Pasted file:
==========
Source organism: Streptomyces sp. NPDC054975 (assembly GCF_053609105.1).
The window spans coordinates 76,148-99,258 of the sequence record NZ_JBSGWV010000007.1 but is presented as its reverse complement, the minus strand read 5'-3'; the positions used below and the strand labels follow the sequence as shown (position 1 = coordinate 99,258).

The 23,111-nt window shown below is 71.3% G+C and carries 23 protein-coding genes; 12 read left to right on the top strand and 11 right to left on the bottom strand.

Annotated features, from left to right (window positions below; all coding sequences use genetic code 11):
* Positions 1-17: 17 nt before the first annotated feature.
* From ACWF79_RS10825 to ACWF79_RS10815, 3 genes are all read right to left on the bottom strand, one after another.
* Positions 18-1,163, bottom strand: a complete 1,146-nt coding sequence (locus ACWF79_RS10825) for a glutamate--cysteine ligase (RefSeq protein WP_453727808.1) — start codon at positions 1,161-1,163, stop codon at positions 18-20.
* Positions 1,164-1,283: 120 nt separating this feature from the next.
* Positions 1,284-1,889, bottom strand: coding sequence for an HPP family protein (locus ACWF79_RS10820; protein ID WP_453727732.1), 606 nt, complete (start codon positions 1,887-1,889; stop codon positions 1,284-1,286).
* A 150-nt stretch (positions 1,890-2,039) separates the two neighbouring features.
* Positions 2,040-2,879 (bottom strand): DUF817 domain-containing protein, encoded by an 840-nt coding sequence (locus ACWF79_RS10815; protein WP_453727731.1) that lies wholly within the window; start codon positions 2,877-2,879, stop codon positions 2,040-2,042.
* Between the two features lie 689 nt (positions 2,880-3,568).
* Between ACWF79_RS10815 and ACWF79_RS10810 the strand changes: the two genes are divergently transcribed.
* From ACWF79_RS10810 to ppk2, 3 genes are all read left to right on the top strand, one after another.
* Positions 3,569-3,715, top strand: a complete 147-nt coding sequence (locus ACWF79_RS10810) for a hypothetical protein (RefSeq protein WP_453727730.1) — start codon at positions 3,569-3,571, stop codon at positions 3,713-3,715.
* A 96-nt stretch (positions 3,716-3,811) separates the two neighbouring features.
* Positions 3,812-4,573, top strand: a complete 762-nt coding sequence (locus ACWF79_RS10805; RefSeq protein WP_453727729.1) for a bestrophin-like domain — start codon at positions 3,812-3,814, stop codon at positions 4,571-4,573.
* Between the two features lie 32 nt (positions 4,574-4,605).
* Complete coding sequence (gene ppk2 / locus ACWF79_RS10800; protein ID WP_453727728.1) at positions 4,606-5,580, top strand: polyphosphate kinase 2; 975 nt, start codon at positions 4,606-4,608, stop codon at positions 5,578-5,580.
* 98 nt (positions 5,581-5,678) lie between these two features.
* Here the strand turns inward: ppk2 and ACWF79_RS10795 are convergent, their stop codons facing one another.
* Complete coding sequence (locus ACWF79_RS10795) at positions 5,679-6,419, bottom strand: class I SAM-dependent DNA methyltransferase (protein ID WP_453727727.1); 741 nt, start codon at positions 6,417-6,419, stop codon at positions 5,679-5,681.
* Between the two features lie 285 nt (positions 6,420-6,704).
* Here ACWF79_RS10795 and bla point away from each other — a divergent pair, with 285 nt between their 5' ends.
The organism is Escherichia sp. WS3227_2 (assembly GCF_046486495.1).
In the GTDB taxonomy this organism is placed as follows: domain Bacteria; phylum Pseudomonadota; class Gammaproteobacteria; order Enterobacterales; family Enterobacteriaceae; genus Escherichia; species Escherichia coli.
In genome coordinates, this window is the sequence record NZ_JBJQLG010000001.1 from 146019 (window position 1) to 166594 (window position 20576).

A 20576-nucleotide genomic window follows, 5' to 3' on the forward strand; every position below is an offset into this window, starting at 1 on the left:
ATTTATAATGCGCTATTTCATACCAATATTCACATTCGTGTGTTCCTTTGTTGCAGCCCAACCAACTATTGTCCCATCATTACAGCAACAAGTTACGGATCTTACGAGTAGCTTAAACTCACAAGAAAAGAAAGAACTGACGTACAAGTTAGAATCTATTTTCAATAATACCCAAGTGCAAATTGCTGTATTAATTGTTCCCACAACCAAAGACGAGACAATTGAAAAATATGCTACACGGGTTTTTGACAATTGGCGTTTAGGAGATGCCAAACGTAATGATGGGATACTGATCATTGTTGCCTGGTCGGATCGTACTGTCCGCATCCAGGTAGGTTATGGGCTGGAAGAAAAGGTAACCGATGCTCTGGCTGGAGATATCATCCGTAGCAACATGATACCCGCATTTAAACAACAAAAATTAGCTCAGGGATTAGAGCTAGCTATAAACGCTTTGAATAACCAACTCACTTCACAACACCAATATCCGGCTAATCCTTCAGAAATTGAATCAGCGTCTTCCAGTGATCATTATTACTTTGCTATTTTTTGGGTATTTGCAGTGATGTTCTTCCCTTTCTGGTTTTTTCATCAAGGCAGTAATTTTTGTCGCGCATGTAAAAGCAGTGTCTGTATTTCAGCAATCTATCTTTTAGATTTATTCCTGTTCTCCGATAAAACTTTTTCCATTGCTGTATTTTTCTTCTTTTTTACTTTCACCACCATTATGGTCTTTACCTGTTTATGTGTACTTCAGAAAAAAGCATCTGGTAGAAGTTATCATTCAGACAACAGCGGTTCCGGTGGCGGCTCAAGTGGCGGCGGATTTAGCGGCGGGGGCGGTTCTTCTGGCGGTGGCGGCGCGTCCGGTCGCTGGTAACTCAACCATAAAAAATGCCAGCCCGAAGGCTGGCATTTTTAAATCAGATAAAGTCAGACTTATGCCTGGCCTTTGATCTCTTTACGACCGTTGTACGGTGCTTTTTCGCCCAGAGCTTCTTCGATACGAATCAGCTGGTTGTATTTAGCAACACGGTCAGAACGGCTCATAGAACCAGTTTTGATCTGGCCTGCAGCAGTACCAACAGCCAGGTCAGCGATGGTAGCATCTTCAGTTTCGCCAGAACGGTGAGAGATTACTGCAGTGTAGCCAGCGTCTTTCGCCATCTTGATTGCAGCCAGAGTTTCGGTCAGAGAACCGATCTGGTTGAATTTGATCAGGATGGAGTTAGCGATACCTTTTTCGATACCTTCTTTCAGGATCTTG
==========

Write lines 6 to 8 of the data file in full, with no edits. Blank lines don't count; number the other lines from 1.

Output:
* From ACWF79_RS10825 to ACWF79_RS10815, 3 genes are all read right to left on the bottom strand, one after another.
* Positions 18-1,163, bottom strand: a complete 1,146-nt coding sequence (locus ACWF79_RS10825) for a glutamate--cysteine ligase (RefSeq protein WP_453727808.1) — start codon at positions 1,161-1,163, stop codon at positions 18-20.
* Positions 1,164-1,283: 120 nt separating this feature from the next.